- You don’t know where a datasource is used. Making a change on a component in one page may affect several other pages when the datasource is shared or used on multiple pages.
- You can’t be sure that a page will not be broken after publishing. When you workflow content, you don’t know what state a page is in as a whole. Although the page item itself is in the Approved/Final state of workflow, the associated content used on that page may not be. Therefore publishing a page even with the “publish related item” option would still not publish those non-final datasources.
Have you ever had to create a lot of users in Sitecore? Maybe you are setting up a new Content Management server and the users will be managed in Sitecore and you have to set up all the new users? Or maybe you need to create a whole bunch of users for the testers to be able to check different types of functionality for different user roles? Or maybe conduct some performance testing?
All of the above was true for us and rather than going Sitecore > Security Tools > User Manager > New then type, type, type and click, click, click, we headed for SiteCore PowerShell Extension. Cos…
There have been a few posts which list and explains the various Sitecore Admin Pages and what they do, such as this post by fellow MVP Nikola Gocev, this post by Bjørn Klinggaard and numerous other posts as well.
I won’t repeat the useful info already in those posts. But did you know there are a few new tools in the admin pages?
Wondering how you missed them? The release notes for Sitecore 8.1 Update-2 states the following:
The main highlights of this update:
– Includes all relevant fixes from Sitecore 7.2 update-6
Like you, most of us probably skipped over that line for our Sitecore 8.1 upgrades, but there was some useful info in those release notes.
Often when working in Sitecore we extend the solution using pipeline processors, one of the most common being the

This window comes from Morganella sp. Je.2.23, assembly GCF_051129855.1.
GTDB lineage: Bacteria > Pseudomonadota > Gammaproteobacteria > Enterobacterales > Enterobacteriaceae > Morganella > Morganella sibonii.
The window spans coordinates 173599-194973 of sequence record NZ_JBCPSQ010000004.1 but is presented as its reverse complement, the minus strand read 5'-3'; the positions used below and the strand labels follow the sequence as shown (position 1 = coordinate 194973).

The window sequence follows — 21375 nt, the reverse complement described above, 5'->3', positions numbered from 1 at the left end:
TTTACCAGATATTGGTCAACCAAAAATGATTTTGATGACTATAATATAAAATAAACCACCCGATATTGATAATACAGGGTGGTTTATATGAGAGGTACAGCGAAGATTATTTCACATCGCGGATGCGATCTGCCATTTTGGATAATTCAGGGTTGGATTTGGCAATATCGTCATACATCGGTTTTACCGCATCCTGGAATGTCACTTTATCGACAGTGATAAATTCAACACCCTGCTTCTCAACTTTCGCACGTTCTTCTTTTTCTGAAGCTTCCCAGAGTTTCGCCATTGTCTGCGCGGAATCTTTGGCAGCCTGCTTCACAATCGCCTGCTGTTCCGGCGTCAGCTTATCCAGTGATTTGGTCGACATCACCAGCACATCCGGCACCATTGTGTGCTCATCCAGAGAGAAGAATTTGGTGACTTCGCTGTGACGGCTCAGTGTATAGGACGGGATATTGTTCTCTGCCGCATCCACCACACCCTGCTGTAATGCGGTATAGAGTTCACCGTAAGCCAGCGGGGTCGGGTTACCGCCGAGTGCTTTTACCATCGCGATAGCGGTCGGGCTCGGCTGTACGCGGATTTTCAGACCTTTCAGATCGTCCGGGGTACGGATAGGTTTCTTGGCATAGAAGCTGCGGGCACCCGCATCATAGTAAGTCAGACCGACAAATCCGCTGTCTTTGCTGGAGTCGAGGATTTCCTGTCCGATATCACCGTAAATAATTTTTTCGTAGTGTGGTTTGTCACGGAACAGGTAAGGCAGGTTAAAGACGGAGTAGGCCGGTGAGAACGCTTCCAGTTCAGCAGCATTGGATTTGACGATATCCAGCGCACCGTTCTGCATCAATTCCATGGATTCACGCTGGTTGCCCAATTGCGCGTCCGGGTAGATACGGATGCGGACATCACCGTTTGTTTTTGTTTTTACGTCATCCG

httpRequestBegin pipeline. This is also where a lot of the Sitecore goodness happens – site resolving, database resolving, device resolving, language resolving and item resolving – amongst many others.
Resolving things can be expensive. It takes up precious processing time and cpu cycles, so when you have to run a piece of code you only want to do that once. It’s the same reason that Sitecore puts a lot of data into the Context object for use throughout the request. So it would be handy if we could resolve our own code only once and make it available during the request as well.
Have you ever had the need to mass upload media into Sitecore? Maybe you are migrating to Sitecore or your editors now want to upload a big set of images into the media library. Tired of
Right Click >
Upload File over and over again?
There are some built-in ways in Sitecore to easily do this.
Read my previous blog post about SEO Friendly URLs? Go have a read, I cover several methods of achieving SEO Friendly URLs.
Did you read it? Did you read that part about
encodeNameReplacements? Yeah, I still don’t like them, but it seems like now we all have to deal with them at least.
The RTE field in Sitecore is a little bit old fashioned and a little stricter than the most of us would like, especially when you are working with tech savvy editors who may prefer to work directly in the HTML. The current project I am working on is based on the Foundation framework and like most frameworks a lot of the features are enabled using data-* attributes.
Unfortunately the Telerik controls used in Sitecore try to be super helpful and strip out any invalid XHTML. Also unfortunately data-* attributes are HTML5, and not XHTML😦